TSA Precheck applicants have the option to pre-enroll online to provide initial biographic information and make an appointment before visiting an enrollment center. Walk-in enrollments are accepted at most TSA Precheck enrollment locations, but the TSA recommends you schedule an appointment.
If you apply for Global Entry, you must complete an online application first and then visit a Global Entry enrollment center for an interview. Some Global Entry enrollment centers do not have appointments for months, but you might be able to find last minute openings due to cancellations if you keep checking.
The list of enrollment centers is different for TSA Precheck vs Global Entry.
Global Entry enrollment centers are mostly located in major airports. Some states do not have a Global Entry enrollment center and some states only have one enrollment center.
There are many more TSA Precheck enrollment centers throughout the United States and many of them are conveniently located in city centers and residential areas.
We recommend consulting the list of enrollment centers for the specific program you are interested in before applying to ensure an enrollment center is easily accessible to you. Here are links to the TSA Precheck enrollment center finder and a link to the list of Global Entry enrollment centers.
Global Entry vs. NEXUS vs. SENTRI
If you have decided to apply for Global Entry versus TSA Precheck, consider if either NEXUS or SENTRI are an even better choice for you.
Global Entry and TSA Precheck benefits are also part of NEXUS and SENTRI, two other trusted traveler programs similar to Global Entry.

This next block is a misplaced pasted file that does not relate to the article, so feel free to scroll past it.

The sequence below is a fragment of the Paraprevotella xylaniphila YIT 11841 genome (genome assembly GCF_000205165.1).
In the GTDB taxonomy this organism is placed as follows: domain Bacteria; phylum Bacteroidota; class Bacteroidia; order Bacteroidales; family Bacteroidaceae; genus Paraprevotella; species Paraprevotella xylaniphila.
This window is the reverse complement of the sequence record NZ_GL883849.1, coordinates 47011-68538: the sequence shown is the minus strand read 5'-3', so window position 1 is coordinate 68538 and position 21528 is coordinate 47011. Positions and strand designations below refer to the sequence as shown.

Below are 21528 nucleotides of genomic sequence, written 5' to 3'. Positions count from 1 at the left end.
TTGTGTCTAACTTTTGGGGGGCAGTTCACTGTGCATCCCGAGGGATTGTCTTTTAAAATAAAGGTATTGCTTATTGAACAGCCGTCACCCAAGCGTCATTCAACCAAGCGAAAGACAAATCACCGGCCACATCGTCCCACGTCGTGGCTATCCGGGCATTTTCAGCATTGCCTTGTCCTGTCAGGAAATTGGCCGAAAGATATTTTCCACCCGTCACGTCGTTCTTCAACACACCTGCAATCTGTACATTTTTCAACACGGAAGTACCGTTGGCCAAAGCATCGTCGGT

NEXUS is the Canadian version of Global Entry and includes TSA Precheck benefits and Global Entry, in addition to expedited processing upon entry to Canada. The application fee for NEXUS ($50) is lower than the application fee for TSA Pre-Check or Global Entry. SENTRI is the most expensive trusted traveller program but could be better for anyone who frequently drives between the US and Mexico. To compare all 4 trusted traveler programs see related post: How to Get TSA PreCheck: A Guide on How Best to Apply.
While NEXUS and SENTRI are useful to some, for the majority of Americans the decision will come down to Global Entry vs TSA Precheck.
Global Entry vs. TSA Precheck: Which One is Right For You?
TSA Precheck is the only option for US citizens who do not have a passport (which is required for Global Entry). US citizens and lawful permanent residents who primarily fly within the US but do not travel internationally might also find it cheaper and easier to apply just for TSA Precheck.
For anyone who plans to travel internationally in the next 5 years, it makes sense to apply for Global Entry rather than TSA Precheck. The application fee for Global Entry is only $15 more than the fee for TSA Precheck alone.
We both have Global Entry and would recommend Global Entry for anyone that travels internationally even once a year. For more information on how to apply for Global Entry see Guide to Global Entry: Application and Interview Process.
Like this post? Save it to Pinterest: